Safiyyah wrote a very cool post last week about
a new study that finds that Democrats and Republicans ignore information that contradicts their own point of view. By monitoring the brains of politically active individuals on both sides of the spectrum, the study demonstrates the lack of reasoning and the strong role bias plays in partisan decision-making[.]
According to the study:
“We did not see any increased activation of the parts of the brain normally engaged during reasoning,” said Drew Westen, director of clinical psychology at Emory University. “What we saw instead was a network of emotion circuits lighting up, including circuits hypothesized to be involved in regulating emotion, and circuits known to be involved in resolving conflicts.”
“None of the circuits involved in conscious reasoning were particularly engaged,” Westen said. “Essentially, it appears as if partisans twirl the cognitive kaleidoscope until they get the conclusions they want, and then they get massively reinforced for it, with the elimination of negative emotional states and activation of positive ones.”
Notably absent were any increases in activation of the dorsolateral prefrontal cortex, the part of the brain most associated with reasoning.
Interesting stuff! This is something that has always frustrated me. It’s kind of like watching Dora the Explorer and getting all frustrated when Dora starts asking where something is. Dora, what do you mean, ‘where’s the bridge?’ It’s right behind you! Dora, are you friggin’ blind? Look at it!! It’s huge!! How can you not see that bridge?! Stunned as a bag of hammers, that’s what you are!! And of course, the problem applies to political partisans everywhere, not just in America.
How about religion? Safiyyah then asks the following question:
I wonder whether this study is translatable to other fields too. I’m curious to learn how Muslims might respond to this type of brain monitoring. Would we too ignore pertinent information for the sake of loyalty to our own faith?
She has already sort of answered her question earlier in the post when she says that she and her brother were
lamenting Muslims who were seemingly educated and thus capable of issuing stunning critiques of both thinkers and ideas within (and external to) their field of study, and yet, when it came to their own religion, those same individuals were reluctant or unable to subject their faith to a similar sort of rigorous intellectual analysis.
I think this phenomenon definitely applies to religion as well as politics. I think it’s just human nature to point out the faults of those we oppose while ignoring similar (or worse) faults in those we support. I remember going to hockey games with my father back in Cape Breton. If one of the goons from the opposing team so much as breathed on one of the home team’s players, the crowd would erupt and start frothing at the mouth and demanding the offending player be promptly drawn and quartered. But one of our goons could practically chop off an opposing player’s head with his stick and the only person who would incur the wrath of the crowd would be the referee after sending our guy to the penalty box. This is very common in sports, especially for die-hard supporters of a team.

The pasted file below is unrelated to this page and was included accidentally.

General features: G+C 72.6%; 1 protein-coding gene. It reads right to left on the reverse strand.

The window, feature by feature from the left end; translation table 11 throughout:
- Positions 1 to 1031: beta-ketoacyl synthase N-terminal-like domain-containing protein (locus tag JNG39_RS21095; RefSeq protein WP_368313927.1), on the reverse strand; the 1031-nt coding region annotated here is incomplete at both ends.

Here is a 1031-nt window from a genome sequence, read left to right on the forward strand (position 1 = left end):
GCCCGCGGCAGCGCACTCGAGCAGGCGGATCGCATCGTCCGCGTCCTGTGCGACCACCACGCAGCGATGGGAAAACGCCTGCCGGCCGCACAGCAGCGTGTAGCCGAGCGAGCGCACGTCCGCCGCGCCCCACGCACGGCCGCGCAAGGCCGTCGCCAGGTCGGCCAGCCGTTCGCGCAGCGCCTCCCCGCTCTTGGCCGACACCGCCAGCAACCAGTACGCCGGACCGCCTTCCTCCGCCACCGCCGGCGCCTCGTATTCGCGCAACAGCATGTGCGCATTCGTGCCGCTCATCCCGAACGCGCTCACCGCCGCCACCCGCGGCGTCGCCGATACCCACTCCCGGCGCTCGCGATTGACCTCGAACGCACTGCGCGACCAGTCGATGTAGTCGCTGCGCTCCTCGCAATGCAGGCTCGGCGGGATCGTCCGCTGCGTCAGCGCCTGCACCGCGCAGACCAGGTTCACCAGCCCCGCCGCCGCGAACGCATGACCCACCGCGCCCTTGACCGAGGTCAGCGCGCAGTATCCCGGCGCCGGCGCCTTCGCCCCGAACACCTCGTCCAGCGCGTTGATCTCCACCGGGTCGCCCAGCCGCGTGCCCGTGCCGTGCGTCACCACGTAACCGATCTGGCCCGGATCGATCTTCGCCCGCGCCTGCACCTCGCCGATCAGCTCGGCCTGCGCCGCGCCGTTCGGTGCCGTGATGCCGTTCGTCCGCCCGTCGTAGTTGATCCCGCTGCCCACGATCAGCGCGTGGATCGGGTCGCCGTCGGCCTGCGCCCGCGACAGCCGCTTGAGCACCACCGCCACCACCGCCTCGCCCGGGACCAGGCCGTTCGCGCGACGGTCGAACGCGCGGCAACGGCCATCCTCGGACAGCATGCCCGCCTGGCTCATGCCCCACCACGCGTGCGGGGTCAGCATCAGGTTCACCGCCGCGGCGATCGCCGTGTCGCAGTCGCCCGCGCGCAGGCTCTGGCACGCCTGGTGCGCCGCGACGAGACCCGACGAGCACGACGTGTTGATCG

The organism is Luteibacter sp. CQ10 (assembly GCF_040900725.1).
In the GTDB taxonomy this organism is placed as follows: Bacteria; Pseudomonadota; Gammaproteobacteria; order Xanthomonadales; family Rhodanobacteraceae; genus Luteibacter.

As far as Islam goes, I’m often just as bewildered as Safiyyah by the contradictory behaviour of people who seem like they should know better. It’s sad but true: there are a lot of smart people out there who tend to believe, say, and do really stupid things, despite the oft-ignored truth (or at least a reasonable facsimile, or at least just something reasonable) being right in front of their faces.
In fact, I would say the problem is much worse when religion is involved. If you’re arguing with a political partisan, there’s always a chance you might be able to switch on a light in one of those dark rooms in their brains by pointing out a truth they’ve been ignoring. But if you’re arguing about a religious matter? Forget about it. Politics makes people think, speak, and act irrationally sometimes, but religion makes people’s eyes glaze over and blows out all the lights in those little rooms. If you’re good enough, you can convince someone that the leader of their favourite party is an idiot. But good luck tangling with someone’s deeply held religious views, no matter how nasty they may be. Heck, I’m beginning to wonder if any of those parts of the brain are ever active in religious zealots.
Now, I’m not necessarily willing to take this argument to the other extreme. I’m not one of those loons who think all religious belief is irrational. Hey, I’m a Muslim. I do believe in certain things that some people would say are irrational. I would suggest that such people read the Spanish philosopher Unamuno’s take on the reason/faith dichotomy. He believed that using reason alone will always lead one away from religion, but that such a conclusion can be damn depressing. So, sometimes you have to let faith leap over reason. Ironically, that could be the ultimate rational act. Letting reason guide you all the way and then letting faith win at the finish line. Pretty cool stuff. That’s something like what he said, anyway. I could be wrong, it’s been awhile since I read it. If he didn’t say it, then I am now. Anyway, to continue the analogy, I think the problem with a lot of religious zealots is that they dropped reason as soon as the starting gun was fired. Maybe the lighter load helps them run faster so the police won’t catch them after they’ve just torched an embassy, I don’t know.
Anyway, I try to look at every angle, to step back and look at the big picture (I am, after all, an ENFP). I can be just as critical of those I support as of those I oppose. Maybe that’s why it’s so difficult for me to become a die-hard fan of any sports team.
But I am only human, you know, and I can be pretty passionate. Go Leafs!